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Are Sallie Mae Student Loans Federal or Private?



When you hear the name Sallie Mae, you probably think of student loans. There’s a good reason for that; Sallie Mae has a long history, during which time it has provided both federal and private student loans.

However, as of 2014, all of Sallie Mae’s student loans are private, and its federal loans have been sold to another servicer. Here’s what to know if you have a Sallie Mae loan or are considering taking one out.

What is Sallie Mae?

Sallie Mae is a company that currently offers private student loans. But it has taken a few forms over the years.

In 1972, Congress first created the Student Loan Marketing Association (SLMA) as a private, for-profit corporation. Congress gave SLMA, commonly called “Sallie Mae,” the status of a government-sponsored enterprise (GSE) to support the company in its mission to provide stability and liquidity to the student loan market as a warehouse for student loans.

However, in 2004, the structure and purpose of the company began to change. SLMA dissolved in late December of that year, and the SLM Corporation, or “Sallie Mae,” was formed in its place as a fully private-sector company without GSE status.

In 2014, the company underwent another big adjustment when Sallie Mae split to form Navient and Sallie Mae. Navient is a federal student loan servicer that manages existing student loan accounts. Meanwhile, Sallie Mae continues to offer private student loans and other financial products to consumers. If you took out a student loan with Sallie Mae prior to 2014, there’s a chance that it was a federal student loan under the now-defunct Federal Family Education Loan Program (FFELP).

At present, Sallie Mae owns 1.4 percent of student loans in the United States. In addition to private student loans, the bank also offers credit cards, personal loans and savings accounts to its customers, many of whom are college students.

What is the difference between private and federal student loans?

When you’re seeking financing to pay for college, you’ll have a big choice to make: federal versus private student loans. Both types of loans offer some benefits and drawbacks.

Federal student loans are educational loans that come from the U.S. government. Under the William D. Ford Federal Direct Loan Program, there are four types of federal student loans available to qualified borrowers.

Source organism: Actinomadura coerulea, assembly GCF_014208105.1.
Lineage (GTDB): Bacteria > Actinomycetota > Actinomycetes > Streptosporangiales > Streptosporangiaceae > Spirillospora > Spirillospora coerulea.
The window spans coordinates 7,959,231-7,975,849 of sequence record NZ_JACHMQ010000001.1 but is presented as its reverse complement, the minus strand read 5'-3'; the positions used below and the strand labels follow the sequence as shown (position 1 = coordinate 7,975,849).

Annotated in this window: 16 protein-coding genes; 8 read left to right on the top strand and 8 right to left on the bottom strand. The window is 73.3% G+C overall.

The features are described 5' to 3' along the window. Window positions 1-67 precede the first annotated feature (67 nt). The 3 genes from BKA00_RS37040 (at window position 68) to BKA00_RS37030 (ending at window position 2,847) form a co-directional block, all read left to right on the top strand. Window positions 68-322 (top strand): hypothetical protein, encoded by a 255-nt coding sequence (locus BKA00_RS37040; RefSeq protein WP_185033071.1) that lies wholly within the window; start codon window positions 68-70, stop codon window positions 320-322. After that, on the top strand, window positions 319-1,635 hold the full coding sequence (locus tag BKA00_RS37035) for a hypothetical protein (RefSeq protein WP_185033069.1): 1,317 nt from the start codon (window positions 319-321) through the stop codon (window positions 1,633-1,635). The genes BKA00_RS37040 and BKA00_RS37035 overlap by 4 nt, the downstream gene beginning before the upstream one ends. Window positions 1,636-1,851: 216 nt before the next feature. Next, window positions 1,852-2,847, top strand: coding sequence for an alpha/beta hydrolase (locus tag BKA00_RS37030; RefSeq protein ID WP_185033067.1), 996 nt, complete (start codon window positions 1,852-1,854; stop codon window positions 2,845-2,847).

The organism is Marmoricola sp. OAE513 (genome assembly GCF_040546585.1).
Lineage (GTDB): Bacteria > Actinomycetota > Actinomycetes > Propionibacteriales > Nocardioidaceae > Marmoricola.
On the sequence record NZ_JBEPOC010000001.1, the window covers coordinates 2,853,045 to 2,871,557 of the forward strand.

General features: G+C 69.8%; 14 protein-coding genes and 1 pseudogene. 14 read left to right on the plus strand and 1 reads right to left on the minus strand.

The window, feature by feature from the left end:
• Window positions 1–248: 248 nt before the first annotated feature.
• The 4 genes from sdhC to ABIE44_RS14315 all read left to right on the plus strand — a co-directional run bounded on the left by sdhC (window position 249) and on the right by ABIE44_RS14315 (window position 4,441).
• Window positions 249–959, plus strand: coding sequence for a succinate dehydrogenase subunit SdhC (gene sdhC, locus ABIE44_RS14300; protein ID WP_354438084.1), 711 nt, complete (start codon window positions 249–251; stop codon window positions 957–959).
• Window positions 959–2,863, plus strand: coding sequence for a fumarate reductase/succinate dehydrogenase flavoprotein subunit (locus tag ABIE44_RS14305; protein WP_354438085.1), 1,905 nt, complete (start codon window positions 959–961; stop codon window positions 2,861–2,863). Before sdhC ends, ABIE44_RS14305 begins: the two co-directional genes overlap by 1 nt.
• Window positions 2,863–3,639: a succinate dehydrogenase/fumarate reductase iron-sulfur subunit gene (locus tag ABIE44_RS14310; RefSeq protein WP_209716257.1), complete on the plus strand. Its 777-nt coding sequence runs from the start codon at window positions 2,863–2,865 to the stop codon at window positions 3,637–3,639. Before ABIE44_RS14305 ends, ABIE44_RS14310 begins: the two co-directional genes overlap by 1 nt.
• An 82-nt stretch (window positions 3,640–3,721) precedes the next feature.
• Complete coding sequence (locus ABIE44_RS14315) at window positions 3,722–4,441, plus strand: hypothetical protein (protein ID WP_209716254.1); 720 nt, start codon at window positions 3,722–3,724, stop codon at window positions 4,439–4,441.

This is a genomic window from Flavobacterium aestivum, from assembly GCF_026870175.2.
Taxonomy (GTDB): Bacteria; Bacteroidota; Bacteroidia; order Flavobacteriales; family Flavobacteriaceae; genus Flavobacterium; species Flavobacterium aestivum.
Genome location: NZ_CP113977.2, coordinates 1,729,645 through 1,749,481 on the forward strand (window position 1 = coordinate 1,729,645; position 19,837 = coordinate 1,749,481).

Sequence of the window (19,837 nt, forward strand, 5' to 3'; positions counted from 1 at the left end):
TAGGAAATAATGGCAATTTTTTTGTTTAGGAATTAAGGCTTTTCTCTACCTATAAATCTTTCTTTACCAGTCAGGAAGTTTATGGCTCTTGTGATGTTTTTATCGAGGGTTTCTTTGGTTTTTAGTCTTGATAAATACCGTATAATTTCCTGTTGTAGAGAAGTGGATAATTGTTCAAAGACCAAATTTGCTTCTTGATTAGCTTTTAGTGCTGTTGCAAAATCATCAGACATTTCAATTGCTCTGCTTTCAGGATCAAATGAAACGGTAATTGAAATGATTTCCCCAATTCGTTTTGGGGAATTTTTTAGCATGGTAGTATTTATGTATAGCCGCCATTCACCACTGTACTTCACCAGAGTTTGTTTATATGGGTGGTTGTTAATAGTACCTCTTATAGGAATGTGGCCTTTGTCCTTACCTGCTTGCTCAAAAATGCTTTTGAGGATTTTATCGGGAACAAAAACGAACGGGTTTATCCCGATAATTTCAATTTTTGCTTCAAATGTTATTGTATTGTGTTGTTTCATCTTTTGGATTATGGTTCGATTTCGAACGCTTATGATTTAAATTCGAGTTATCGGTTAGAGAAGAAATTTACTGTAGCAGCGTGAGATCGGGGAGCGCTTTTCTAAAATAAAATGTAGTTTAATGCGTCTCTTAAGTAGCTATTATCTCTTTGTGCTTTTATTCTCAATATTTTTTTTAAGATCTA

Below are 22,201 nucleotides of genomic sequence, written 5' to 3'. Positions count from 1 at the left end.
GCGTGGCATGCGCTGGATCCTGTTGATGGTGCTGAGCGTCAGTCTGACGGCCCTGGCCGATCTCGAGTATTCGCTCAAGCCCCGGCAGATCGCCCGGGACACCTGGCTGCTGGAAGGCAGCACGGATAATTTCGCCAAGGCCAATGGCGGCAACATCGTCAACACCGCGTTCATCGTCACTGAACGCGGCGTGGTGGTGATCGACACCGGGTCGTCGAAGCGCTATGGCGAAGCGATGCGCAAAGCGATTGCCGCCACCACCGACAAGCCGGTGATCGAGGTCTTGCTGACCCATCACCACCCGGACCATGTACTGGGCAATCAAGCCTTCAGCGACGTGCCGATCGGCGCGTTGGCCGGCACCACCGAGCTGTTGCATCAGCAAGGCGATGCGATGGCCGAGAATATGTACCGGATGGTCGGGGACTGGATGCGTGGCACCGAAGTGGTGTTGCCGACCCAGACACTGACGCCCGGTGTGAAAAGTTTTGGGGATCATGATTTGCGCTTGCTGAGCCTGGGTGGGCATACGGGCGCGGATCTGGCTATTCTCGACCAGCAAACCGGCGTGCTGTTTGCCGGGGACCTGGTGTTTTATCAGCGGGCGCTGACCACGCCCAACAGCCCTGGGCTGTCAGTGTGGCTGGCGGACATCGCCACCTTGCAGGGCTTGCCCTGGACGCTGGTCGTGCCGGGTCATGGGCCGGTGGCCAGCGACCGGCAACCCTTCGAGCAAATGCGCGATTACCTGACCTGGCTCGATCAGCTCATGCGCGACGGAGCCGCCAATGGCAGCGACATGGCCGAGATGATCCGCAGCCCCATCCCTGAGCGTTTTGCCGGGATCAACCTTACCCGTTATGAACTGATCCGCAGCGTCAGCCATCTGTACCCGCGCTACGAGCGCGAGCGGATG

With federal student loans, you typically do not need a co-signer or even a credit check. The loans also come with numerous benefits, such as the ability to adjust your repayment plan based on your income. You may also be able to pause payments with a forbearance or deferment and perhaps even qualify for some level of student loan forgiveness.

On the negative side, most federal student loans feature borrowing limits, so you might need to find supplemental funding or scholarships if your educational costs exceed federal loan maximums.

Private student loans are educational loans you can access from private lenders, such as banks, credit unions and online lenders. On the plus side, private student loans often feature higher loan amounts than you can access through federal funding. And if you or your co-signer has excellent credit, you may be able to secure a competitive interest rate as well.

As for drawbacks, private student loans don’t offer the valuable benefits that federal student borrowers can enjoy. You may also face higher interest rates or have a harder time qualifying for financing if you have bad credit.

Are Sallie Mae loans better than federal student loans?

In general, federal loans are the best first choice for student borrowers. Federal student loans offer numerous benefits that private loans do not. You’ll generally want to complete the Free Application for Federal Student Aid (FAFSA) and review federal funding options before applying for any type of private student loan — Sallie Mae loans included.

However, private student loans, like those offered by Sallie Mae, do have their place. In some cases, federal student aid, grants, scholarships, work-study programs and savings might not be enough to cover educational expenses. In these situations, private student loans may provide you with another way to pay for college.